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Atheists, anarchists and Muslims unite

A different coalition has emerged on the streets of Britain in opposition to the Iraq war. But Adam Riaz Khan argues that the left and Muslims must learn to build on their shared anti-capitalism.

The recent anti-war demonstrations have seen thousands of Muslims across the country protest against imperialist wars in Afghanistan and now Iraq. The anti-war movement has been working with the Muslim community who are directly affected by the war on terror. In the aftermath of 9/11, Islamophobic currents have increased dramatically encouraging racist violence, media stereotypes and the institutionally racist agenda of David Blunkett towards Muslims and asylum seekers. Furthermore the right wing press have sought to demonise Islam and create ‘mad mullahs’ such as Sheikh Abu Hamza and Sheikh Faisel. This together with racist agendas from the government towards asylum seekers, many of whom are from Muslim countries has greatly benefited the British National Party who now have four council seats and are looking to increase its influence in both local and national politics.

This situation has now seen a 16% rise in racist violence against Britain’s black, Asian, Muslim and asylum seeker communities. Many Muslims do feel that there is an agenda against them and are therefore fighting back by becoming politically active. Nevertheless it is clear that this agenda against Muslims is part of a wider agenda against all oppressed peoples, and is led by a universal oppressor, namely corporate multi-nationals and the United States government.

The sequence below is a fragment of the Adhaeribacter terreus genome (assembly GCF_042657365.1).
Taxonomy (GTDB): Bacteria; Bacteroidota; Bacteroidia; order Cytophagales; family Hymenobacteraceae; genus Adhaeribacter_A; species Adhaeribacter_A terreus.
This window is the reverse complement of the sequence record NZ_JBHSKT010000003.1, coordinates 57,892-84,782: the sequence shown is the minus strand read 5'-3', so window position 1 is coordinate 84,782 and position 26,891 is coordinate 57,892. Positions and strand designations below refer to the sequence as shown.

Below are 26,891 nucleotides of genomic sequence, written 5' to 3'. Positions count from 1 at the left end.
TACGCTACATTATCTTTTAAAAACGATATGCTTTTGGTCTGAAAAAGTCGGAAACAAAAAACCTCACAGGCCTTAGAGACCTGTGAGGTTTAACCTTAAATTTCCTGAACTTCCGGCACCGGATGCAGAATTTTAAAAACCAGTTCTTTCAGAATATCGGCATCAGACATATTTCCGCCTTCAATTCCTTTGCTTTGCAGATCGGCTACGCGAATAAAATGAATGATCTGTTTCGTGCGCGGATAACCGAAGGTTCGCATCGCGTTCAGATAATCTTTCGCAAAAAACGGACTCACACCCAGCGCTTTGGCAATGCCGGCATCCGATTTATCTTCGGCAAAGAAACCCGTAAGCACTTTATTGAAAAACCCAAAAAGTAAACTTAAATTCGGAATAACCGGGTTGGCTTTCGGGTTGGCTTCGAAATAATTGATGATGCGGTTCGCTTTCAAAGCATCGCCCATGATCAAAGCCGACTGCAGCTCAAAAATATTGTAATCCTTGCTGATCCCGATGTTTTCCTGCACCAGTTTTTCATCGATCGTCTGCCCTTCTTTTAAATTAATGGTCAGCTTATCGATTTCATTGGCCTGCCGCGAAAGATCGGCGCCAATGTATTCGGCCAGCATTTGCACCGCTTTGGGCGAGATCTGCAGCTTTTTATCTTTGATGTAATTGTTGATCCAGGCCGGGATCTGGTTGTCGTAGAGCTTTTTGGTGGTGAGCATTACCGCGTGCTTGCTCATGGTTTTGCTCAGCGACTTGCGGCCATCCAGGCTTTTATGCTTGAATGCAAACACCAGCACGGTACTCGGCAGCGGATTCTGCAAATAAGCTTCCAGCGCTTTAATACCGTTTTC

Despite the efforts of the Stop the War Coalition to unite all people against the war, it is surprising and indeed disturbing to see that some elements of the anti-war movement are still against working with Muslim groups. It is indeed shocking to see that the left can produce its own form of racism and Islamophobia especially considering that they are supposed to be anti-racist. There has been a concern amongst some left wing groups about the Stop the War Coalition’s alliance with the Muslim Association of Britain (MAB). Many believe that the Muslim Association of Britain are an ‘Islamist’ group and are worried about their connections to the Egyptian Muslim Brotherhood.